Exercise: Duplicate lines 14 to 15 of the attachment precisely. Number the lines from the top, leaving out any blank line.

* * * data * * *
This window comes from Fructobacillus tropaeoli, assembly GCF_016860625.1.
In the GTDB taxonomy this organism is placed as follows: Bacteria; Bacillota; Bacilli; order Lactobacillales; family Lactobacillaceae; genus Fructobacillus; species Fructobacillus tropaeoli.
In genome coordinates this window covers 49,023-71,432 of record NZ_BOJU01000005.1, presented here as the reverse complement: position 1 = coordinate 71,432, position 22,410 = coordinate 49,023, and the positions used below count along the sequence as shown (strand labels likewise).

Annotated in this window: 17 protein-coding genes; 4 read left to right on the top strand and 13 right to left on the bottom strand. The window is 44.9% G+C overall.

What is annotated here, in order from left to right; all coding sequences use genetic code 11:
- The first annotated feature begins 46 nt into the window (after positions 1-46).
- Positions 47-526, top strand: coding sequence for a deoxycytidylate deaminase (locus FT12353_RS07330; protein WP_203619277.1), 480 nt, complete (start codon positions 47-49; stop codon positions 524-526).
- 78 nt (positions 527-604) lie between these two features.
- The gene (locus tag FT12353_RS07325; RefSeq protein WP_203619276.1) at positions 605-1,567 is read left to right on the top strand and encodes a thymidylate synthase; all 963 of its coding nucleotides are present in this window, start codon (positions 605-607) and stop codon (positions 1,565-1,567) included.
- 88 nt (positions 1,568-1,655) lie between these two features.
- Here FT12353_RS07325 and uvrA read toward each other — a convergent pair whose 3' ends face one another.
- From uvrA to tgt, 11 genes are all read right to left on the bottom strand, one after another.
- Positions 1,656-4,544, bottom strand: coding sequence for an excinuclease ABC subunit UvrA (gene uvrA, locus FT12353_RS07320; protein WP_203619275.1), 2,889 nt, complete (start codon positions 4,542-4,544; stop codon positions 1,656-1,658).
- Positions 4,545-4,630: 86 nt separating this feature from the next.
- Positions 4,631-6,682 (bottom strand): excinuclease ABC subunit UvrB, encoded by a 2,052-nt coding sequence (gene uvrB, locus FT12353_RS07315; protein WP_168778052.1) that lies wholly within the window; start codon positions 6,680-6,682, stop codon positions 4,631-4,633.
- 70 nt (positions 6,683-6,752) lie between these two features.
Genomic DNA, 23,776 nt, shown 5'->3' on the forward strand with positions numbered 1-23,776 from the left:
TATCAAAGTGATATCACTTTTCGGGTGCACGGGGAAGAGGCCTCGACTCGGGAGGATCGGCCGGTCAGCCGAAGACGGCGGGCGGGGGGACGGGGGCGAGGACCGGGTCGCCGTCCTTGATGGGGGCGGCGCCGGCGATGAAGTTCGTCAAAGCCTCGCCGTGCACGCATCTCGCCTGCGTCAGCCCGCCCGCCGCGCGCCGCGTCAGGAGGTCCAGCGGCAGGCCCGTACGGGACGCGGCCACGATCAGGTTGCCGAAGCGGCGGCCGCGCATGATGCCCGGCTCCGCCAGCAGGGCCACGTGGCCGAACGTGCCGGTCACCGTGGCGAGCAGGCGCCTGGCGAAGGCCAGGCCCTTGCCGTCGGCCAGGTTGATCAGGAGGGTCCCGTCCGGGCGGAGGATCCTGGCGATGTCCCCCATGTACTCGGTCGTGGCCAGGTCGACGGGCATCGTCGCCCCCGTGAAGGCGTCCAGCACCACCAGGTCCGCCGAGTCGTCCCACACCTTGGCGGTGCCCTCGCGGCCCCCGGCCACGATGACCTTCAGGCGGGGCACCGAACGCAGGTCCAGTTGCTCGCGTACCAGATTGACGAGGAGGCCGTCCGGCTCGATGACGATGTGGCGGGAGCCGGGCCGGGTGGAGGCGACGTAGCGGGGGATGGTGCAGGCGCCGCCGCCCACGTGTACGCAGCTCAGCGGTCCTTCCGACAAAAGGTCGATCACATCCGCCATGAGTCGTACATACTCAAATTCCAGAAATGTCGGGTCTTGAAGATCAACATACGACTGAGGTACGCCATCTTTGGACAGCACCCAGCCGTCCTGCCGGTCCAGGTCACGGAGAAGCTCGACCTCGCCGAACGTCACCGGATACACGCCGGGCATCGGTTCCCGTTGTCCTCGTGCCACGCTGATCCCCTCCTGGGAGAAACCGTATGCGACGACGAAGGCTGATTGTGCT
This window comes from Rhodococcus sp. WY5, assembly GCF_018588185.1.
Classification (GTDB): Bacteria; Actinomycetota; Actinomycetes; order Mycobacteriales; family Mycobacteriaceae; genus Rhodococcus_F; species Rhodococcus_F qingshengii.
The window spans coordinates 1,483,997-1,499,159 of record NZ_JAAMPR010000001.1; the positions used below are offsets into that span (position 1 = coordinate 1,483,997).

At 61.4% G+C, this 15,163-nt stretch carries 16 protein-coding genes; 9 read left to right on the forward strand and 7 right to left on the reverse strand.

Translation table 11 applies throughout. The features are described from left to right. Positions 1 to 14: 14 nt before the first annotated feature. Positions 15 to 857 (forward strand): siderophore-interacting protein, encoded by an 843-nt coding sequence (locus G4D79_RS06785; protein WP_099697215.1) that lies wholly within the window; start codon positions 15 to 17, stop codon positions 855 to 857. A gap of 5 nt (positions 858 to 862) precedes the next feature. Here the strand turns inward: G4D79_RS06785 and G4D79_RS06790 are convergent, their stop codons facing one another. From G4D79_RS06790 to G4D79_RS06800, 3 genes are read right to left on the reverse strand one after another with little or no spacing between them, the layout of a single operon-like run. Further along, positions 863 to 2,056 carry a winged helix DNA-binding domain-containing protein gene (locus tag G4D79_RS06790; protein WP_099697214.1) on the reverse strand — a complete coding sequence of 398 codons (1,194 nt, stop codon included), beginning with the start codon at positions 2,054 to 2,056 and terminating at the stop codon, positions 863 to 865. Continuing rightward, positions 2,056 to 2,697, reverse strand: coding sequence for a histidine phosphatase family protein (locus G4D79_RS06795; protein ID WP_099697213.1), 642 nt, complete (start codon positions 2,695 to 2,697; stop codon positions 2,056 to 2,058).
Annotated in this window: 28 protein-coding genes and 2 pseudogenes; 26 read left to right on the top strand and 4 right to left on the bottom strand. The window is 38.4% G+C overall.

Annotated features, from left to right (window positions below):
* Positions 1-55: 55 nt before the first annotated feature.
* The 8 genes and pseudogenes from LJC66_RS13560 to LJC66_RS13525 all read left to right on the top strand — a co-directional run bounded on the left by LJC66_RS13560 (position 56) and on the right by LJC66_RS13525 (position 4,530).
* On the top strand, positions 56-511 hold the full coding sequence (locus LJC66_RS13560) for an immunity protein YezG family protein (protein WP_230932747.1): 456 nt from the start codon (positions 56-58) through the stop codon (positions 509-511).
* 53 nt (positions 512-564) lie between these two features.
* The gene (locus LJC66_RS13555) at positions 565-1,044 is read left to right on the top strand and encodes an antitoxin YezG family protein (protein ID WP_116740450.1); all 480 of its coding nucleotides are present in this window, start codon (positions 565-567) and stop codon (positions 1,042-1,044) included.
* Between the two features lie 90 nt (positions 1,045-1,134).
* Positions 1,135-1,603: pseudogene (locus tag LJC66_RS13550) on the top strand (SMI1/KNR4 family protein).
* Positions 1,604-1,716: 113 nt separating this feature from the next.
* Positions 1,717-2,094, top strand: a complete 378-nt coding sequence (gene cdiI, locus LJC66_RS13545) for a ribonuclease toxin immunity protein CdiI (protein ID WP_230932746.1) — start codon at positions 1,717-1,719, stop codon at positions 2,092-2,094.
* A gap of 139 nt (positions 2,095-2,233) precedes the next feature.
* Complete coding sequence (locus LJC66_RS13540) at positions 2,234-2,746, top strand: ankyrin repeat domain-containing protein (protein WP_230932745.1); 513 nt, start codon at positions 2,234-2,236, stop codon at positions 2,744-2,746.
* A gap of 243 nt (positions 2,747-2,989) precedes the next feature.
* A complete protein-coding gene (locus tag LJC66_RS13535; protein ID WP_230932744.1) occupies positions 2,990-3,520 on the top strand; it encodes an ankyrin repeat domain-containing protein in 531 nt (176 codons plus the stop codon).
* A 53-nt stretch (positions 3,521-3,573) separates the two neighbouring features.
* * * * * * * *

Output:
- Positions 4,545-4,630: 86 nt separating this feature from the next.
- Positions 4,631-6,682 (bottom strand): excinuclease ABC subunit UvrB, encoded by a 2,052-nt coding sequence (gene uvrB, locus FT12353_RS07315; protein WP_168778052.1) that lies wholly within the window; start codon positions 6,680-6,682, stop codon positions 4,631-4,633.